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Archive for August 2nd, 2018

Not to get confused with our buildup series from Jim Small, Jamie Hood has returned to share his research into the paint colors of the Klingon K’t’inga filming miniature featured in STAR TREK: The Motion Picture. Here is the first of three parts…

Who remembers this from a few years back…?

The world cracked in half trying to decipher the real color of this dress. Was it blue and black or white and gold…? (I guessed wrong, but who cares?) I have spent the better part of the last six months studying a similar conundrum in the paint guide for our upcoming 1:350 scale STAR TREK Klingon K’t’inga model kit. The goal is to supply a paint guide that would represent the look of the filming miniature on its first day on set. Why do we have to get that specific? Well, because changes were made to the miniature immediately before, during and after filming. Therefore, the way it looked the day it was first filmed is most likely the way it was intended to be.  This story is a long and winding one, but I’ve learned too much not to share. Besides, I fear that without giving this complete explanation we will get letters about how we got it wrong. The truth is we can’t know exactly what it looked like that day AND no one says a modeler HAS to paint his model to match. You do you. Paint it however you want, but the decoration notes in the kit will be our best advice to this end. I’ve looked at this thing every which way, and though I am confident on the direction we will supply, I just changed my mind about some of these colors again yesterday. Besides determining the design of the small clump of detail that sits on top of the bridge dome, figuring out this color situation has been one of the biggest time sinks of this whole project for me. I’ve spent days (weeks) on both…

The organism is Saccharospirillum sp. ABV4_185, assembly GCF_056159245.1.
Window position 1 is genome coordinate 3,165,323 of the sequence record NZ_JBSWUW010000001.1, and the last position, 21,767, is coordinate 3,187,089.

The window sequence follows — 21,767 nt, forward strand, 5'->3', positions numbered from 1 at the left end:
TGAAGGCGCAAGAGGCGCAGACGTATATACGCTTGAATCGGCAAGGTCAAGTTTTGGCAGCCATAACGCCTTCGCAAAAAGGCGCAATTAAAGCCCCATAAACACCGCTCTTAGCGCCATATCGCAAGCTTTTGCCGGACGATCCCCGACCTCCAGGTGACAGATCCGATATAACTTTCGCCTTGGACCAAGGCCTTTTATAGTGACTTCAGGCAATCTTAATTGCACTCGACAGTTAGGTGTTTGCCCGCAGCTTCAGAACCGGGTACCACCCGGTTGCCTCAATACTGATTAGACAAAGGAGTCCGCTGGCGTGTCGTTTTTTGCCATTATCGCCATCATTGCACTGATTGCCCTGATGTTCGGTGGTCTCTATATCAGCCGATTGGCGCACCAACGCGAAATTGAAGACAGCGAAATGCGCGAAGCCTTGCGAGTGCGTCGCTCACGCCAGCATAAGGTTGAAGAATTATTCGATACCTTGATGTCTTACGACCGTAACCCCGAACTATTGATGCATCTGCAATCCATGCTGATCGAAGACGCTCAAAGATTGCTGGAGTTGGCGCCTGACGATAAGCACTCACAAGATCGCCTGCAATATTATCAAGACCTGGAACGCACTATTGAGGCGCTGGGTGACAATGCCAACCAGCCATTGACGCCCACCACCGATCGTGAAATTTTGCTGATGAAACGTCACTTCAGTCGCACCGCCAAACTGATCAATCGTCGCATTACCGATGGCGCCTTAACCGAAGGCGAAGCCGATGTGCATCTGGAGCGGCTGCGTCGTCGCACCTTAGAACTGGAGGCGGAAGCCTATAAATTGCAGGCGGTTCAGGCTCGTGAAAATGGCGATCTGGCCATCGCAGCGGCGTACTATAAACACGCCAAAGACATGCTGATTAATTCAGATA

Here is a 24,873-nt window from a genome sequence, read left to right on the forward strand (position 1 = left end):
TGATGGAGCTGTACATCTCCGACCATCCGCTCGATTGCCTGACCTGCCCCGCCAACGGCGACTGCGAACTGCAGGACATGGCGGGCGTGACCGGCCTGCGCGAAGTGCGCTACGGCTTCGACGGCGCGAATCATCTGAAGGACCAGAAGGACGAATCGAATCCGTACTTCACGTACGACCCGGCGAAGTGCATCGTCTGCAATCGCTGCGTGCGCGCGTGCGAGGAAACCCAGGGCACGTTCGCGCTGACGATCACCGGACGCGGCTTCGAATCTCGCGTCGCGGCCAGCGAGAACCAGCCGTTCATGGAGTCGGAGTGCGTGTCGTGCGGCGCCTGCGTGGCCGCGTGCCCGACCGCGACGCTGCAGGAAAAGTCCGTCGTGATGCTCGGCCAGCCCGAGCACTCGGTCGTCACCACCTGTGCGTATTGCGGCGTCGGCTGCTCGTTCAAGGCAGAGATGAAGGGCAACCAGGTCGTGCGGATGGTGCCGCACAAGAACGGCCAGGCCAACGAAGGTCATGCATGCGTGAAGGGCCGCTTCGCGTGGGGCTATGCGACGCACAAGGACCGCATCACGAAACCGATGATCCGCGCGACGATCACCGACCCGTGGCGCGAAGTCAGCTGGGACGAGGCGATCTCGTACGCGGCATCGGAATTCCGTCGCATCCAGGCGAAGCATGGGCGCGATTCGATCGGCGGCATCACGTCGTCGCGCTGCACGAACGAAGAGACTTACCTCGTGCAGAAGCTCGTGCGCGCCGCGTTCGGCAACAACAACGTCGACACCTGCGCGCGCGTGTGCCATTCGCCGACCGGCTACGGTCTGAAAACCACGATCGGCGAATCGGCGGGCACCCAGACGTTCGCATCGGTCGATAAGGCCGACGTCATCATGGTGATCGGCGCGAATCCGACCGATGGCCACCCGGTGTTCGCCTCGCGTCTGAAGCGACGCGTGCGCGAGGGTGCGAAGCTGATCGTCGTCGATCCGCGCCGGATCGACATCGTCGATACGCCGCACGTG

Let’s start with what we have to work with. Some of it you may be well aware of, some bits have just been revealed as our team has offered their best evidence for the paint colors that were actually used on the model. I’ll start with what we’ve been aware of for the longest time.

STAR TREK : The Motion Picture – The advent of HD makes it easier than ever to get a decent look at the ship in its appearances on screen although the color of the model was very washed out in some of its appearances. It isn’t the best we have, but it will become apparent how much it offers as I go. Photoshop helps too. It can punch up colors, adjust contrast and even sharpen images. It can actually pull hidden details out of shadows in some cases.

Cinefex 1 & 2 – These classic issues featured behind the scenes info on the effects process that shed a little light on how the model was handled.

Bill George Photo Survey – A few years back FX production artist, Bill George, posted the series of photos he took of the miniature when it was uncrated for the ST6 redressing. I have had a chance to get further info directly from Bill as I’ve been studying the model. He did a great job IMO of photographing the model, but he stated they weren’t taken under the most ideal of situations. Shooting in tight quarters made the color wash out in some images. He said the color temperature of the images matches his recollection of the real model and this statement stood up when I took the step of checking the color balance in Adobe Photoshop. One mystery remains about the model as we see it in his photos though. You will notice a white substance that clings to the panel lines and other details on the model. Some might think it is dust that settled in from storage, but dust wouldn’t have settled just as much into the bottom of the model as it would to the top. This white substance is evenly distributed over the model. Bill said that it wasn’t powdery, but would come off when touched. The best theory we have about this was that it probably had to do with some of the “lightning” effects shown when the ships were destroyed by V’Ger. We have all stared at these great photos for so long, we are used to it and we see it as weathering. It really ties the whole ship together. But if it was used for special effects, was it there the first day of shooting? My working conclusion is “no”.